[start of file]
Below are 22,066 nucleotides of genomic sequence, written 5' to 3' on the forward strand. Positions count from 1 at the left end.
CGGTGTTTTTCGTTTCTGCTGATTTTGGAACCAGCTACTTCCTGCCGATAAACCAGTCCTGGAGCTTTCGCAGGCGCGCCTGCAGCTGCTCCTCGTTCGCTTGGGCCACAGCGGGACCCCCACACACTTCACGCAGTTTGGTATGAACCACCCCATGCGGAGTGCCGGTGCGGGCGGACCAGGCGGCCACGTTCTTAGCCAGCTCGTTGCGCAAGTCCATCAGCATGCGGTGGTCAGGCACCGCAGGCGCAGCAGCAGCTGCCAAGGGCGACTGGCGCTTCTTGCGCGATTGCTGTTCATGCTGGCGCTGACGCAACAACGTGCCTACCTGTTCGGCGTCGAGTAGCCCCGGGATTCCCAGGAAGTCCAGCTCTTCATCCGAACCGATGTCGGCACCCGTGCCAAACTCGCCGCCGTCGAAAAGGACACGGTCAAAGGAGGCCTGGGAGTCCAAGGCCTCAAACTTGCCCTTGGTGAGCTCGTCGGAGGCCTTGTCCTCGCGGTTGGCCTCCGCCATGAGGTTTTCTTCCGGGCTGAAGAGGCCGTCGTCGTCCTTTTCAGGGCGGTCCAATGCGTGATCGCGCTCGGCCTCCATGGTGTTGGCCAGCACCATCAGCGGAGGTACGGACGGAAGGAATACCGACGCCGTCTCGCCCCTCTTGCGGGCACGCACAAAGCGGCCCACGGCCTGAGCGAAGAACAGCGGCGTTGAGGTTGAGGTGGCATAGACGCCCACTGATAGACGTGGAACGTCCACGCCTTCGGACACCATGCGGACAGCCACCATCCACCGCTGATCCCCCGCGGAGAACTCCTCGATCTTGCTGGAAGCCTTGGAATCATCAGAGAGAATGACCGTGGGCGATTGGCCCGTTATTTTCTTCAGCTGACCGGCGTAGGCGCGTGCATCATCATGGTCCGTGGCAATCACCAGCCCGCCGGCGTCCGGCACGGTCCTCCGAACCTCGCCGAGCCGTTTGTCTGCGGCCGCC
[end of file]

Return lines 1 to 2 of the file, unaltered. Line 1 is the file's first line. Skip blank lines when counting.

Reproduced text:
Below are 22,066 nucleotides of genomic sequence, written 5' to 3' on the forward strand. Positions count from 1 at the left end.
CGGTGTTTTTCGTTTCTGCTGATTTTGGAACCAGCTACTTCCTGCCGATAAACCAGTCCTGGAGCTTTCGCAGGCGCGCCTGCAGCTGCTCCTCGTTCGCTTGGGCCACAGCGGGACCCCCACACACTTCACGCAGTTTGGTATGAACCACCCCATGCGGAGTGCCGGTGCGGGCGGACCAGGCGGCCACGTTCTTAGCCAGCTCGTTGCGCAAGTCCATCAGCATGCGGTGGTCAGGCACCGCAGGCGCAGCAGCAGCTGCCAAGGGCGACTGGCGCTTCTTGCGCGATTGCTGTTCATGCTGGCGCTGACGCAACAACGTGCCTACCTGTTCGGCGTCGAGTAGCCCCGGGATTCCCAGGAAGTCCAGCTCTTCATCCGAACCGATGTCGGCACCCGTGCCAAACTCGCCGCCGTCGAAAAGGACACGGTCAAAGGAGGCCTGGGAGTCCAAGGCCTCAAACTTGCCCTTGGTGAGCTCGTCGGAGGCCTTGTCCTCGCGGTTGGCCTCCGCCATGAGGTTTTCTTCCGGGCTGAAGAGGCCGTCGTCGTCCTTTTCAGGGCGGTCCAATGCGTGATCGCGCTCGGCCTCCATGGTGTTGGCCAGCACCATCAGCGGAGGTACGGACGGAAGGAATACCGACGCCGTCTCGCCCCTCTTGCGGGCACGCACAAAGCGGCCCACGGCCTGAGCGAAGAACAGCGGCGTTGAGGTTGAGGTGGCATAGACGCCCACTGATAGACGTGGAACGTCCACGCCTTCGGACACCATGCGGACAGCCACCATCCACCGCTGATCCCCCGCGGAGAACTCCTCGATCTTGCTGGAAGCCTTGGAATCATCAGAGAGAATGACCGTGGGCGATTGGCCCGTTATTTTCTTCAGCTGACCGGCGTAGGCGCGTGCATCATCATGGTCCGTGGCAATCACCAGCCCGCCGGCGTCCGGCACGGTCCTCCGAACCTCGCCGAGCCGTTTGTCTGCGGCCGCC